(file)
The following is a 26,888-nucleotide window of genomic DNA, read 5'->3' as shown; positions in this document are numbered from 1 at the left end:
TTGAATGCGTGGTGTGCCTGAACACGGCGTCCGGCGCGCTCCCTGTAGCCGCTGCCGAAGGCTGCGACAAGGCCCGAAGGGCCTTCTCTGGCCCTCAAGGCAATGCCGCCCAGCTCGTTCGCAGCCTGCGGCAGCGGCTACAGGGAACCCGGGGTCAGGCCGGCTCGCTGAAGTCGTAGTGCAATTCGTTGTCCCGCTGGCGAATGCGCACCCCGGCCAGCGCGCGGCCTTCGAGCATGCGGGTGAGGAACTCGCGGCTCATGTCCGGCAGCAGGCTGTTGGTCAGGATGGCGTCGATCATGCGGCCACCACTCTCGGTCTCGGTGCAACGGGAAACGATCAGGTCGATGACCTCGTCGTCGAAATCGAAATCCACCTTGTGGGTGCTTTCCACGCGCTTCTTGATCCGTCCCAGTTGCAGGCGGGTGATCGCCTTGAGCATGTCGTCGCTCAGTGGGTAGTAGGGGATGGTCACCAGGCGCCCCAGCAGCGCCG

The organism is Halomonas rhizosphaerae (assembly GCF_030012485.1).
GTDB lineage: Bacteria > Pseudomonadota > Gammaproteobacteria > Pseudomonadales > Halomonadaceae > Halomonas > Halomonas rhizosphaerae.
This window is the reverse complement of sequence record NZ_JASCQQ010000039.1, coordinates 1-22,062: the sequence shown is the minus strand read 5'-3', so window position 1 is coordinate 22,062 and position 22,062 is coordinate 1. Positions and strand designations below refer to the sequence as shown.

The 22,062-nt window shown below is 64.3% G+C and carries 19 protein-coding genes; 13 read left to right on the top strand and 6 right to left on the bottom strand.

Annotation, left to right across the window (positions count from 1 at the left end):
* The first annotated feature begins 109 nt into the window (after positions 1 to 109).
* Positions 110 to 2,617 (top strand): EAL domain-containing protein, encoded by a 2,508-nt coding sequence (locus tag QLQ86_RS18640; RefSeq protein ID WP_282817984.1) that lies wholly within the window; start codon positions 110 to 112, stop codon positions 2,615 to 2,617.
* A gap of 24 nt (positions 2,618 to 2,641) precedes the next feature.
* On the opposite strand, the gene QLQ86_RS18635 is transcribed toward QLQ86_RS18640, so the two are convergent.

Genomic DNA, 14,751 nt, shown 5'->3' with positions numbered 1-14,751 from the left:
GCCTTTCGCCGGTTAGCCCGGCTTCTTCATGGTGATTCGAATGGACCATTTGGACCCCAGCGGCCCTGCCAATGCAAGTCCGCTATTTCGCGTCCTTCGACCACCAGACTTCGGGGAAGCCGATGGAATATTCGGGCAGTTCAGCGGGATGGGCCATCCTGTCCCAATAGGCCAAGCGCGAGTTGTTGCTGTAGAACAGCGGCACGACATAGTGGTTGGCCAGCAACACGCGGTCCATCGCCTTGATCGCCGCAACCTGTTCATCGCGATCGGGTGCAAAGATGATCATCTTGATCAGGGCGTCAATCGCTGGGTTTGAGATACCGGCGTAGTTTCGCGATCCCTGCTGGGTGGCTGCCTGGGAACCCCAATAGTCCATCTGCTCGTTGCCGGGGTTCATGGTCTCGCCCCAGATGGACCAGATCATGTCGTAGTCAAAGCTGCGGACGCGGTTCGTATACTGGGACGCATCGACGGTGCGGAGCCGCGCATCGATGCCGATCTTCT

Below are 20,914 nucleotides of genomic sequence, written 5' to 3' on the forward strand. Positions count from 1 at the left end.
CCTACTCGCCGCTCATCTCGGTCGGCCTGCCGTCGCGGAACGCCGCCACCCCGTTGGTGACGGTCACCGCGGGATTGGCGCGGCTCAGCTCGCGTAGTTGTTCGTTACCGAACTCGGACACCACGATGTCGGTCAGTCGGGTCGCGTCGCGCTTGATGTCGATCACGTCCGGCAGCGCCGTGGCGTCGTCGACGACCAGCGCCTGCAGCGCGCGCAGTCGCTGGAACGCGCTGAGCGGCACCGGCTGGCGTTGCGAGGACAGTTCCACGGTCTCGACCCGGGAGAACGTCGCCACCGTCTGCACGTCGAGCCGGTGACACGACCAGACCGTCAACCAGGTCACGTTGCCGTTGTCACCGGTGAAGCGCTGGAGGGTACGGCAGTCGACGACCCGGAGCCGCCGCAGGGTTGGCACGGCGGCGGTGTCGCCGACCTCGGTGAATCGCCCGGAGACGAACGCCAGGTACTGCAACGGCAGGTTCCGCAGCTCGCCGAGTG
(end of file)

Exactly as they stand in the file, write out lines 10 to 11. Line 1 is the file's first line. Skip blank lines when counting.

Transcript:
* A gap of 24 nt (positions 2,618 to 2,641) precedes the next feature.
* On the opposite strand, the gene QLQ86_RS18635 is transcribed toward QLQ86_RS18640, so the two are convergent.